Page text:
California Car Seat Laws

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Whether you’re expecting a newborn or are just taking the grandkids for the weekend, you need to make sure that you’ve got your kid’s safety situated in the back seat. And that starts with following the California Car Seat Laws.

If you’re thinking back to when you were a child, chances are you’re not doing enough to stay compliant and keep your kids safe. Times have changed, and the California Car Seat Laws have changed too.

Why Are Car Seats Mandatory?

It used to be that you could secure your kids into the car; however, you see fit. But the problem was as the science came out showing how much safer kids were in car seats, many parents didn’t follow suit.

That’s why the state stepped in and made sure that parents were doing what was safe for their kids and the California Car Seat Laws were introduced as well.

Cue the tried and true, if inaccurate, argument, “well we survived as kids, didn’t we?”. The fact is that yes, you did, but others did not.

According to data from the IIHS, the number of infants that die annually in car crashes has fallen by 80 percent, and those under the age of three have fallen by 66 percent. Bolstering the argument for car seats is that the National Institutes of Health, using a car seat correctly, reduces the risk of fatal injuries between 70 and 80 percent.

So, before we discuss the California Car Seat Laws, let’s talk about why are car seats mandatory? Because they save lives.

Do Car Seats Expire?

California Car Seat Laws for babies

Every car seat has an expiration date. Typical car seats typically expire between six to ten years after they were made. It’s extremely easy to find this data – as it’s stamped directly onto the car seat.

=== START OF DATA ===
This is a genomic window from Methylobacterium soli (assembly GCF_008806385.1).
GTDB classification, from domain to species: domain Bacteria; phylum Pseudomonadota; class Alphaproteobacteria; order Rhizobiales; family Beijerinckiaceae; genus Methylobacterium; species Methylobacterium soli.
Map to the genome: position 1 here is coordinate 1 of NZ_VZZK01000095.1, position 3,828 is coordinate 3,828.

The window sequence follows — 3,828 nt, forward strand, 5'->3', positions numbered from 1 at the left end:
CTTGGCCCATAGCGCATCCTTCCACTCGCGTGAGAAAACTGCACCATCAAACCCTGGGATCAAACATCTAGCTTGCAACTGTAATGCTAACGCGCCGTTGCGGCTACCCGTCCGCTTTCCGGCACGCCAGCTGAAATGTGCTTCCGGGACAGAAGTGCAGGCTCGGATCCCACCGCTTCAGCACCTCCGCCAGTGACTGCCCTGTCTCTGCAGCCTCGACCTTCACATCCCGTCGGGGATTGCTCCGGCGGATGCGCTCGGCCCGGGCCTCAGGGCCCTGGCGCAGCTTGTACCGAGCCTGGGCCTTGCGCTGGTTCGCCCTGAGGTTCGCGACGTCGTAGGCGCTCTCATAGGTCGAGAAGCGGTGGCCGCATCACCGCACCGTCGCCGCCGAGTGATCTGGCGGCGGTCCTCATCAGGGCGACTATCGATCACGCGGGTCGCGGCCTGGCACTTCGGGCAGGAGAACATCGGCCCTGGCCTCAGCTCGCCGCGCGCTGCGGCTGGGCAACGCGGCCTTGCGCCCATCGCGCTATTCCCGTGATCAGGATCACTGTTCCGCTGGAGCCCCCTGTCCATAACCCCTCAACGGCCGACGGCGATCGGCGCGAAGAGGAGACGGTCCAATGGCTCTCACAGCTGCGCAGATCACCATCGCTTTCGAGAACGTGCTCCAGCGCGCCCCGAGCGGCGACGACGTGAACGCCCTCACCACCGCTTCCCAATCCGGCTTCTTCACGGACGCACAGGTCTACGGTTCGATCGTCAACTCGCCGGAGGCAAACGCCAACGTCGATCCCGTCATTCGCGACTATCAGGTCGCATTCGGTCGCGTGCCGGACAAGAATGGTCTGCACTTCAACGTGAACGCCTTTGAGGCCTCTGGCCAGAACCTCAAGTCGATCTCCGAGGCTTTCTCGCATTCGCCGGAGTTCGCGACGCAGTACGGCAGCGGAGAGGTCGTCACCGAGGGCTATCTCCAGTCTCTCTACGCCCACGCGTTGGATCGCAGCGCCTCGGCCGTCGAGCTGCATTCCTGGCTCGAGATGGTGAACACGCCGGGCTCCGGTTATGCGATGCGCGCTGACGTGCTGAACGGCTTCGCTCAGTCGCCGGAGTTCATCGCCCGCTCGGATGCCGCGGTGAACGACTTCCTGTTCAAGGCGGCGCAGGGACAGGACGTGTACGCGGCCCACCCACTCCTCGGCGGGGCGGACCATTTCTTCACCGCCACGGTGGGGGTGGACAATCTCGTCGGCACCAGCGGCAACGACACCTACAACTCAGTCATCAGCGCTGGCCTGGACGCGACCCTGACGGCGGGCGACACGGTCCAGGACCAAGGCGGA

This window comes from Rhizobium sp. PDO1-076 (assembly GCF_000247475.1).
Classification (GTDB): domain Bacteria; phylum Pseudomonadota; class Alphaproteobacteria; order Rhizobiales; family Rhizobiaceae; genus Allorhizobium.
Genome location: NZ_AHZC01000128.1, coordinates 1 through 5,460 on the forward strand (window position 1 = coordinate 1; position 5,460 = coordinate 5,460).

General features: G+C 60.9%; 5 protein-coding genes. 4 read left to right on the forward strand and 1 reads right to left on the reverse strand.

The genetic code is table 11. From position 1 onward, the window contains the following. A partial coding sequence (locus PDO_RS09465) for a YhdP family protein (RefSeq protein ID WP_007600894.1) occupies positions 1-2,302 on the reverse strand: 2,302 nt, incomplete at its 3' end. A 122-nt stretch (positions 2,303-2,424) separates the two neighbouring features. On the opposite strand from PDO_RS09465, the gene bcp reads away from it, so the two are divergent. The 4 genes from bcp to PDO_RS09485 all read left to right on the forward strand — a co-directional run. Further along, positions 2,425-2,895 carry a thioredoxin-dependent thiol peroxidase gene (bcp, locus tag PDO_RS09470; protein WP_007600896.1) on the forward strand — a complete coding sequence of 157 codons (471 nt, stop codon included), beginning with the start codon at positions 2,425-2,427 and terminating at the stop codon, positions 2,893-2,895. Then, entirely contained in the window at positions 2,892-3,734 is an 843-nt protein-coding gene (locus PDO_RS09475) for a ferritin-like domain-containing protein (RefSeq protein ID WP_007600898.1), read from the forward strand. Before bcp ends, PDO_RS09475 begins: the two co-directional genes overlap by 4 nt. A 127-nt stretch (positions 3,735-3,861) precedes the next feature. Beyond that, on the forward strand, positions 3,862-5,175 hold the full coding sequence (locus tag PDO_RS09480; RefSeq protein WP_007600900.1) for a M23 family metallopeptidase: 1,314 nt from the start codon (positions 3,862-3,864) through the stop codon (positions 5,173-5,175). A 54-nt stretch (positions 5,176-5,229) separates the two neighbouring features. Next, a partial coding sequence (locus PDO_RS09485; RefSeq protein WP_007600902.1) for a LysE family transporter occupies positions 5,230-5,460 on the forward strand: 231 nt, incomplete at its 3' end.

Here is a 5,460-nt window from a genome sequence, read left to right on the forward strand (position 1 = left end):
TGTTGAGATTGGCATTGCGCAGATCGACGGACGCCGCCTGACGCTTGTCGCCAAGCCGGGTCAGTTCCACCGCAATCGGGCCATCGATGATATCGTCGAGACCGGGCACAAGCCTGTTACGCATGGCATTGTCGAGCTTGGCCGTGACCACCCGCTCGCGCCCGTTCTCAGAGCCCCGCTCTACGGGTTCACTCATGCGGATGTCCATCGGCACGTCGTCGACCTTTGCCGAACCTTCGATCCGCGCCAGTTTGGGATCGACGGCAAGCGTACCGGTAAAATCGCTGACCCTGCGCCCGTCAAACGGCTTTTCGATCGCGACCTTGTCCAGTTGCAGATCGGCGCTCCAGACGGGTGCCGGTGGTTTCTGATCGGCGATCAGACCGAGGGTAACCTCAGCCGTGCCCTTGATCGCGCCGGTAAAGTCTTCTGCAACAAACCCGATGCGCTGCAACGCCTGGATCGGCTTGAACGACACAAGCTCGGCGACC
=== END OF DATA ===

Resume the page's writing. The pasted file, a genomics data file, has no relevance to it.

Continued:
The reason car seats expire is simple; the plastic components in them wear down. You expose your child’s car seat to extreme temperatures inside your car, get food and drinks dumped all over them, and have the weight of a child pressing down on them.

When it comes to your child’s safety, don’t take the risk of using an expired car seat.

While you should never use an expired car seat – no California Car Seat Laws make them illegal to use.

Are Car Seats Reusable?

Yes and no. If you have multiple children close in age, you can reuse the car seat as long as it isn’t past its expiration date. However, if you’re looking at buying a used car seat from someone you don’t know, this is never a good idea.

That’s because unless you know the person, you don’t have a full history of a car seat. If a car seat has been in a car that was in an accident, or even if they stowed it as luggage on an airplane, the car seat’s integrity is compromised.

Even worse, you probably won’t know that it’s damaged until it’s too late. If small cracks form on the inside of the plastic, this will affect the car seat’s safety, but you’ll never see them unless you get into an accident, and that car seat fails.

Just like there are no laws regarding using an expired car seat, there are also no rules mentioned in California Car Seat Laws regarding buying or selling used car seats. For more maintenance tips.

California Car Seat Laws for Children Under the Age of 2

car seats for Children Under the Age of 2

In California, a child under the age of two must be in a rear-facing car seat. The only children excluded from riding rear-facing under the age of two are those that or either over 40 pounds or over 40 inches in height.

Even though California Car Seat Laws allow children under the age of two to ride in forward-facing car seats if they are over a certain weight, according to the NHTSA website, children under the age of three should stay in rear-facing car seats as long as possible.

That’s because, for newborns and toddlers, rear-facing car seats are five times safer.

In addition to the California requirements to have children under the age of two in rear-facing car seats, they also require that there not be an active airbag in front of a rear-facing car seat. That’s because when an airbag explodes, they have enough force to damage a car seat and the child that’s sitting in it.

When Can I Move My Child to a Forward-Facing Car Seat?

In California, you are legally allowed to move your child to a forward-facing car seat when they meet one of three conditions:

  • They are over the age of two
  • They are over 40 pounds
  • They are over 40 inches in height